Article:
I used to come down to Ottawa for marketing workshops as the manager and I heard exactly what she was saying. She had enthusiasm and provided all sorts of information. Yet I can remember packing up boxes and shipping carloads back to Ottawa in 1988 when the program was closed down.

R2000 meant that by the year 2000, we would all have houses up to that standard. Those five-year contracts were not honoured. The houses did not get their full monitoring, because the program closed down in 1988-89. The heat recovery ventilating systems were new at that time. They were being modified. New ones were coming out all the time. When there was a problem in an R2000 home, somebody would come in and make the adjustments or put in a new one.

When that program closed down, one of those systems closed down. That is when we started getting unhealthy houses because we did not follow through as a government on our program.

Where is all that material? All the stuff you are talking about, such as caulking windows, putting insulation in, doing a wrap on your house, getting a blow door on your house and testing the tightness, are not new.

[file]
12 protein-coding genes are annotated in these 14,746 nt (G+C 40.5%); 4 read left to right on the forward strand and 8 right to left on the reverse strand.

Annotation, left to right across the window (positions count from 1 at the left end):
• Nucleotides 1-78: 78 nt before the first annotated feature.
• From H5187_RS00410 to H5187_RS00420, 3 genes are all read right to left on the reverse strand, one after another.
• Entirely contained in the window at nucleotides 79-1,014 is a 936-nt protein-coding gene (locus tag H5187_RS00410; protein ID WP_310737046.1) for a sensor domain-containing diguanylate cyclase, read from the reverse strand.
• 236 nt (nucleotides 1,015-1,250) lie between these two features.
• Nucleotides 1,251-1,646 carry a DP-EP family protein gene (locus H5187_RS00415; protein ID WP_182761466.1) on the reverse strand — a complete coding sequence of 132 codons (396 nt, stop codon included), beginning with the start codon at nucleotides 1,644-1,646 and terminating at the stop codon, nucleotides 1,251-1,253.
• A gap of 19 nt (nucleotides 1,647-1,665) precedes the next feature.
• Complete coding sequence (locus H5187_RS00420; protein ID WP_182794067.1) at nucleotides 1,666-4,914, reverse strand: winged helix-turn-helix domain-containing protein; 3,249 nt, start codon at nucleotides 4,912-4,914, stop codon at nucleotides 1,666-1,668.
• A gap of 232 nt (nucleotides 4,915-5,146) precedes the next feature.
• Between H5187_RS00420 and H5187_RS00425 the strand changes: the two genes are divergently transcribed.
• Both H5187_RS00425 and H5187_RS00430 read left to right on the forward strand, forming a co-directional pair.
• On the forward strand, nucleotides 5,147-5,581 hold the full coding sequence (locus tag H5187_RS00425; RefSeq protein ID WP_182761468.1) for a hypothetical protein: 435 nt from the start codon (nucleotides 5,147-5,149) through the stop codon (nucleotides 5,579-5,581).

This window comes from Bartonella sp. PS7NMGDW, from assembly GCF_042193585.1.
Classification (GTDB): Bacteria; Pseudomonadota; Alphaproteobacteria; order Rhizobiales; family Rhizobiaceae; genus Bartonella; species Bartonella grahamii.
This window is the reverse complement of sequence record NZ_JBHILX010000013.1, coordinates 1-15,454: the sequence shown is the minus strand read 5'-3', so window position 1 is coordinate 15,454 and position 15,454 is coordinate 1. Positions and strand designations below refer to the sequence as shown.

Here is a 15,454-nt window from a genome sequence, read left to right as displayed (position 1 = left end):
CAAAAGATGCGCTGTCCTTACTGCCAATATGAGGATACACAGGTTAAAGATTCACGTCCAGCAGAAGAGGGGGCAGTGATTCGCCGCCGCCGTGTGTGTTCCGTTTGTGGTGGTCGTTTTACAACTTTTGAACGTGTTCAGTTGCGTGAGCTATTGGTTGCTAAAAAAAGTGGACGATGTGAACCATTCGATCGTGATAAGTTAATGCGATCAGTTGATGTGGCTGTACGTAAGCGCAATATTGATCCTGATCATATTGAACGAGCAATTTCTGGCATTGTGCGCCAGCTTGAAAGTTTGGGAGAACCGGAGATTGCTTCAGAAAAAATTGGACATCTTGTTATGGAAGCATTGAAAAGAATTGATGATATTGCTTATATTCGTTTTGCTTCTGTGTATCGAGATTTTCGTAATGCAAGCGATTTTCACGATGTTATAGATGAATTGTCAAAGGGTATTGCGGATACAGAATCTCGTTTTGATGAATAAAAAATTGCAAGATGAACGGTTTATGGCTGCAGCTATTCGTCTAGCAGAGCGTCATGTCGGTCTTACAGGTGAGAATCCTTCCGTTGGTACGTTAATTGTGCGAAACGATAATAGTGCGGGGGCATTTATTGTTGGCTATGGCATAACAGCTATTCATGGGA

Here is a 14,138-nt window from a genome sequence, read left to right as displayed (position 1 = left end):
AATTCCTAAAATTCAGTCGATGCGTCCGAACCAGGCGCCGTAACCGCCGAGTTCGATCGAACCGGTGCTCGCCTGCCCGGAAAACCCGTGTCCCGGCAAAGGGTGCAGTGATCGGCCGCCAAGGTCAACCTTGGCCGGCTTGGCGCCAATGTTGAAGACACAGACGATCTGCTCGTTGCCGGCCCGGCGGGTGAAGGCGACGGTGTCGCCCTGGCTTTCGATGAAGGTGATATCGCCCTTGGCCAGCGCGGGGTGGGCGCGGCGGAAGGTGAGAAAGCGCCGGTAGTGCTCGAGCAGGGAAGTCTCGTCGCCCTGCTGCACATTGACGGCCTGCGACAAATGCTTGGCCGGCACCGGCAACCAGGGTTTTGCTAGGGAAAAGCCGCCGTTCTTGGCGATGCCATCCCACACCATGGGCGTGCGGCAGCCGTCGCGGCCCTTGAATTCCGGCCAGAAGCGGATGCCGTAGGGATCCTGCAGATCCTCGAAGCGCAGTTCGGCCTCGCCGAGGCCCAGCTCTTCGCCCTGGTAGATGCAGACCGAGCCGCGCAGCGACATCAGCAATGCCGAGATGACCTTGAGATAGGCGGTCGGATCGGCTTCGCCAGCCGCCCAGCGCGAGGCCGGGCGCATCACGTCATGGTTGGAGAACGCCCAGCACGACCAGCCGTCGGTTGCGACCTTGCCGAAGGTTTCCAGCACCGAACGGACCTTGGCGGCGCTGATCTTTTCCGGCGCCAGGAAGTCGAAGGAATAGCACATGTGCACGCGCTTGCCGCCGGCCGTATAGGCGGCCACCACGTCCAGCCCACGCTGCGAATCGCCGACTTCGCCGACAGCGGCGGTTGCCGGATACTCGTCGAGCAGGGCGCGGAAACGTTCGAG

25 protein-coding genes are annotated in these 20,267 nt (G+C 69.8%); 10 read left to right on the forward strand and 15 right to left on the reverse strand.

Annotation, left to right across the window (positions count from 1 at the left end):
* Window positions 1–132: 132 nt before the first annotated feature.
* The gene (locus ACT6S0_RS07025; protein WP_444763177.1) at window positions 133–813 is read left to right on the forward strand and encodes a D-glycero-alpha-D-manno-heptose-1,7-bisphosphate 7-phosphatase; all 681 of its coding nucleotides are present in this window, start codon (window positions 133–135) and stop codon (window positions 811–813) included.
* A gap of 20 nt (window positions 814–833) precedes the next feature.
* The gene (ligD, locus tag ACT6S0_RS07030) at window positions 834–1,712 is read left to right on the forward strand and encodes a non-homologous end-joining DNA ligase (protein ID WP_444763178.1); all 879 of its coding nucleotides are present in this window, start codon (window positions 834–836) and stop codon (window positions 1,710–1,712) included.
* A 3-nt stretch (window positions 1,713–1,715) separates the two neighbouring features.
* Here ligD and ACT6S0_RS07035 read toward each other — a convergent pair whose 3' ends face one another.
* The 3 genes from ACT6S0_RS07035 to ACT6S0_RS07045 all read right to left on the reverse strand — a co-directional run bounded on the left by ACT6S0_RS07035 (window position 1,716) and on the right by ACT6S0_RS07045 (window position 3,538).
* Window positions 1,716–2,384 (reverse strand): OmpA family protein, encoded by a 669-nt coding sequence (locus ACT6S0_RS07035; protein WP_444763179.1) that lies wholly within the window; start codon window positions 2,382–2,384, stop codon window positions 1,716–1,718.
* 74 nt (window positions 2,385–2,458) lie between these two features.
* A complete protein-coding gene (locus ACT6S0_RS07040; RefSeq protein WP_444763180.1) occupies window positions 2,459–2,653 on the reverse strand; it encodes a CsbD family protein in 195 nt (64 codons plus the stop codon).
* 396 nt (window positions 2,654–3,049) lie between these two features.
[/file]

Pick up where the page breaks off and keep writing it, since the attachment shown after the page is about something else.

We are reinventing the wheel. There already are all kinds of information there. Yet, all this stuff is brand new, and I am sure someone is out there doing research on it, costing us millions of dollars. It is all there. That is my little rant. I have seen it all, and then we have a 10-year or 12-year hiatus and it is all forgotten. All of a sudden we come back with all this brand new stuff and get all excited. We have done it before.

The Chairman: There was an intervening government.

Senator Spivak: Wait a minute. There was also an intervening Liberal government.

Senator Christensen: It was a Conservative government that closed it down.

Senator Spivak: That is right.